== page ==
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    Misrepresentation – measure of damages – pop band in sponsorship contract – failure to notify member’s intention to leave

    [Misrepresentation Act 1967 s.2(1).]

    S, the company that promoted the Spice Girls, sought the payment of various fees due under a sponsorship agreement with AWS, a subsidiary of A, a motor cycle and motor scooter manufacturer. AWS counterclaimed for damages on the grounds that it had been induced by a misrepresentation to enter into the contract, as it was already know that GH, a band member, had indicated that she intended to leave the band before the agreement has been concluded between S and AWS. AWS contended that it considered that continuity of the band’s original line up was essential to the success of its advertising campaign for a motor scooter associated with the band’s name. Judgment was given in favour of AWS on the counterclaim [2000] E.M.L.R. 478,[2000] 6 C.L. 126), with an order for damages to be decided at a later date.

    Held, ordering S to pay AWS £39,699 and dismissing S’s claim against AWS, that under the Misrepresentation Act 1967 s.2(1) damages were calculated as if the misrepresentation was fraudulent and their purpose was to compensate AWS for losses flowing from the contract, not to put it in the position it would have been in if the misrepresentation not been made. The damages encompassed all direct losses, irrespective of their foreseeability, and included consequential loss, Royscott Trust v. Rogerson [1991] 2 Q.B. 297, [1991] C.L.Y. 1311, East v. Maurer [1991] 1 W.L.R. 461, [1991] C.L.Y. 1306 and Smith New Court Securities Ltd v. Scrimegeour Vickers (Asset Management) Ltd [1997] A.C. 254, [1996] C.L.Y. 996 applied. AWS’s claim was limited to its own losses as only AWS and S were privy to the contract and AWS did not have to give credit for any profit made by A. AWS had a right to reimbursement of its costs from A under a separate agreement, but S could not rely on that agreement to reduce its liability to AWS, as the agreement between AWS and A was res inter alios acta, Banque Bruxelles Lambert SA v. Eagle Star Insurance Co Ltd [1995] Q.B. 375, [1995] C.L.Y. 1834 applied and Bence Graphics International Ltd v. Fasson UK Ltd [1998] Q.B. 87, [1996] C.L.Y. 1196 distinguished. Sponsorship fees paid to S before the contract was concluded were irrecoverable, as payment had not been induced by the misrepresentation. AWS could recover damages for merchandise delivered to S under the contract where AWS had paid for it prior to delivery, but it could not recover production, storage and advertising costs for the merchandise because this had been incurred by A. S’s claim for unpaid sponsorship fees would not be allowed as AWS could have recovered these in damages for misrepresentation had they been paid.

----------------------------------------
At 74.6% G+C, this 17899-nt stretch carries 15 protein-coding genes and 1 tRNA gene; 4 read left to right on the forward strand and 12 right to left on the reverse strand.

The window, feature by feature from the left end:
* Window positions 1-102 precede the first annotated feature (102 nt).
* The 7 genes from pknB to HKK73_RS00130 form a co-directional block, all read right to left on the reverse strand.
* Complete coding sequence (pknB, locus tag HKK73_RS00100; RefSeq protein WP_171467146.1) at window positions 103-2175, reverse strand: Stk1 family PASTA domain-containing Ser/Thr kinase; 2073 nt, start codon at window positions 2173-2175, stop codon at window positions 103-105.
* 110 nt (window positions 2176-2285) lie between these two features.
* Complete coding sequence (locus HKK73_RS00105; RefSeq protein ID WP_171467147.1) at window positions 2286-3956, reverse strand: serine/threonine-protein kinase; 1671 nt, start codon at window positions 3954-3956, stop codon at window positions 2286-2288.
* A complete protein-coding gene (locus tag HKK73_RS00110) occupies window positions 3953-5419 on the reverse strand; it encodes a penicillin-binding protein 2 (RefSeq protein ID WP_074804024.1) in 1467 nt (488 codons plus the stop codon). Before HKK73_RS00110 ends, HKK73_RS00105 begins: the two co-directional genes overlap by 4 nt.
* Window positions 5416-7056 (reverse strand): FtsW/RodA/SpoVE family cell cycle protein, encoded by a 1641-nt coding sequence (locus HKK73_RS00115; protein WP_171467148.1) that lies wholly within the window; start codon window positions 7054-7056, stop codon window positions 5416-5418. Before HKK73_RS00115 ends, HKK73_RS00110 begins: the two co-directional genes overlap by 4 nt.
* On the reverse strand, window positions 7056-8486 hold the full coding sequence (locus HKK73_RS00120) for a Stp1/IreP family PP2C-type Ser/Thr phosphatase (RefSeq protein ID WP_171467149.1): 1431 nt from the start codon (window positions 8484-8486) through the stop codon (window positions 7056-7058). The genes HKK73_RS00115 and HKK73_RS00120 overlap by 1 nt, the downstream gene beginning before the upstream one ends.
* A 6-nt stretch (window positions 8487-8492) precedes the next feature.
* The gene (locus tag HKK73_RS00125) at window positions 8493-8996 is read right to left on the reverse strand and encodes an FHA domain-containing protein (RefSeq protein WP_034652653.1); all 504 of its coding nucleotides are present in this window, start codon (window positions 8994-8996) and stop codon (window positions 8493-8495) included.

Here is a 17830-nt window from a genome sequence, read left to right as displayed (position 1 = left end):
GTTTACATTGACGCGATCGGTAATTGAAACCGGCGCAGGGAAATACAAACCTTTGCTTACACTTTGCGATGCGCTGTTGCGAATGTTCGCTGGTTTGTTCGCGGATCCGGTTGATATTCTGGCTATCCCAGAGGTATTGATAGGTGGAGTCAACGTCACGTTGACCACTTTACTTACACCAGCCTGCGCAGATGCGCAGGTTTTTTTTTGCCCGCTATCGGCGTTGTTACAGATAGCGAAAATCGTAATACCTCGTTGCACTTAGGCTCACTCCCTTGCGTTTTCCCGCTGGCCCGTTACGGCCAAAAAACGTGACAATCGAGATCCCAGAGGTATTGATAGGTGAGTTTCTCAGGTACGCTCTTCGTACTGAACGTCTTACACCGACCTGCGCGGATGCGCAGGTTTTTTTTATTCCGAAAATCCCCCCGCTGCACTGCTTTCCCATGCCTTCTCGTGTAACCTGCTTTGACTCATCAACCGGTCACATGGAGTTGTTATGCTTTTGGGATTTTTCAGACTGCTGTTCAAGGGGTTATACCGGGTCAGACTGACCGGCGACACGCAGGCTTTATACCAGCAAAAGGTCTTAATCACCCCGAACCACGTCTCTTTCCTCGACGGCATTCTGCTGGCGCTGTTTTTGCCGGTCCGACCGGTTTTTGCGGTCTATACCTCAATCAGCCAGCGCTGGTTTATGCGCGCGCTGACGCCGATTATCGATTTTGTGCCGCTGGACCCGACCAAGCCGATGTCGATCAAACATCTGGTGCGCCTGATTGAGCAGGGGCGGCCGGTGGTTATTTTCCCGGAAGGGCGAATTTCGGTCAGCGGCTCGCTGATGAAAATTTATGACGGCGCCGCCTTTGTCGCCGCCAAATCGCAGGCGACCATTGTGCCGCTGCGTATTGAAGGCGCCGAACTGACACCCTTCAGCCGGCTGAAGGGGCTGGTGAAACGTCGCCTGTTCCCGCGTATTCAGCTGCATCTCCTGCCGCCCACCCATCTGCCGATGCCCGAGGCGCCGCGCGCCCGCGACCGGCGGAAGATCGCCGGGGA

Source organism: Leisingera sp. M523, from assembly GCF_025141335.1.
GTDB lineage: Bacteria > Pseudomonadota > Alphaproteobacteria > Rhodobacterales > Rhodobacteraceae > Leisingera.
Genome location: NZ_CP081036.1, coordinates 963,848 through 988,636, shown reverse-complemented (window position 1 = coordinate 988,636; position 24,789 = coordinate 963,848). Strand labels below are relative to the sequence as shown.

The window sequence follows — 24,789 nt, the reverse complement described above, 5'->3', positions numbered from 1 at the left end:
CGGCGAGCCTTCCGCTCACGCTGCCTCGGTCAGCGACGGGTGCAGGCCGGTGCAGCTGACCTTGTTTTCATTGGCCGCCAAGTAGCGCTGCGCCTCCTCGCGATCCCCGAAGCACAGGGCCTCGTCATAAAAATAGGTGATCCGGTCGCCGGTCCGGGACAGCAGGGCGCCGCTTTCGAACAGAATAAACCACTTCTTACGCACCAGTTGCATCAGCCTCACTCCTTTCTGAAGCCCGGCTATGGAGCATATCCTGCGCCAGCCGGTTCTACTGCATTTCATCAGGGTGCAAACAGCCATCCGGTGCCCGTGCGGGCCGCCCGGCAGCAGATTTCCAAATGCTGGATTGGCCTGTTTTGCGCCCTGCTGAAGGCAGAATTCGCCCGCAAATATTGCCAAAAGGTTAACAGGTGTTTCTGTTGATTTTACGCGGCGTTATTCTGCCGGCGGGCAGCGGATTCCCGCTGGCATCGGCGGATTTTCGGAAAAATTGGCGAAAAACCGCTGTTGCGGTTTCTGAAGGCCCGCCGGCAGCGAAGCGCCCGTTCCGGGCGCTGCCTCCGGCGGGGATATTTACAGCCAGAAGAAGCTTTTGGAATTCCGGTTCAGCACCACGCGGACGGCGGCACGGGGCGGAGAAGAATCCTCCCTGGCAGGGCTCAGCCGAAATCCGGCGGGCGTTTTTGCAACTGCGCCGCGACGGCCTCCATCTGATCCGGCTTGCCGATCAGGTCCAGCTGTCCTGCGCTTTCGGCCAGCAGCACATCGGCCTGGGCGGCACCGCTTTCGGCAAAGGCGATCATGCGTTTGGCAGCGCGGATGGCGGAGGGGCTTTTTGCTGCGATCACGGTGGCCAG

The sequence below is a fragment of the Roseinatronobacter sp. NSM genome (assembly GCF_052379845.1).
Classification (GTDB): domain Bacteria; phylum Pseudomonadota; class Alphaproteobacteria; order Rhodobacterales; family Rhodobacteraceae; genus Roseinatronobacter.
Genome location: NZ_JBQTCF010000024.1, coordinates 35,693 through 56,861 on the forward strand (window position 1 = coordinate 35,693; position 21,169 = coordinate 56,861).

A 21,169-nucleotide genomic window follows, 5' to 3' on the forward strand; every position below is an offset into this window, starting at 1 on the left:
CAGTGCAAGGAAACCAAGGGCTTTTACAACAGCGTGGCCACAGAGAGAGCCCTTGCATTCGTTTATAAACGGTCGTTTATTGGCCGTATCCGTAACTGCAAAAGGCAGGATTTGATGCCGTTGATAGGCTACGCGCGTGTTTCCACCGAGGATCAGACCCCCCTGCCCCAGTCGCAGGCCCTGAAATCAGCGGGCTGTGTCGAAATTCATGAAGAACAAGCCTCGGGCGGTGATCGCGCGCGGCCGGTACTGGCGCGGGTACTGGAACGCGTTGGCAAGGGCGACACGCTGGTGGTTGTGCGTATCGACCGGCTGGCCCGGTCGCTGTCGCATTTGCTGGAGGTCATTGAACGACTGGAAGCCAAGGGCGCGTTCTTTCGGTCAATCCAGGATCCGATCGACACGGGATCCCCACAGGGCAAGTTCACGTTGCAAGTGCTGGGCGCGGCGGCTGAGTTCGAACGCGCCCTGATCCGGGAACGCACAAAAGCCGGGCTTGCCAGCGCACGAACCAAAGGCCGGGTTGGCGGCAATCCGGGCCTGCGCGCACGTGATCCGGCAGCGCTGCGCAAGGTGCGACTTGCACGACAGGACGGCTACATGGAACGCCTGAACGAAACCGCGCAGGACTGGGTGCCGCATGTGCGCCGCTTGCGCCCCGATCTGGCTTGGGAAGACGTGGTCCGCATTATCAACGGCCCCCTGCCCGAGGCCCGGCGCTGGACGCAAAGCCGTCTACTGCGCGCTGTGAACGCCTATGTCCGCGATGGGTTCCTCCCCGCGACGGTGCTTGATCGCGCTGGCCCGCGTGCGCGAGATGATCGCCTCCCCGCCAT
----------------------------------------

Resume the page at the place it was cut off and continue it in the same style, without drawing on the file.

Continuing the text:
“Current Law” April 2001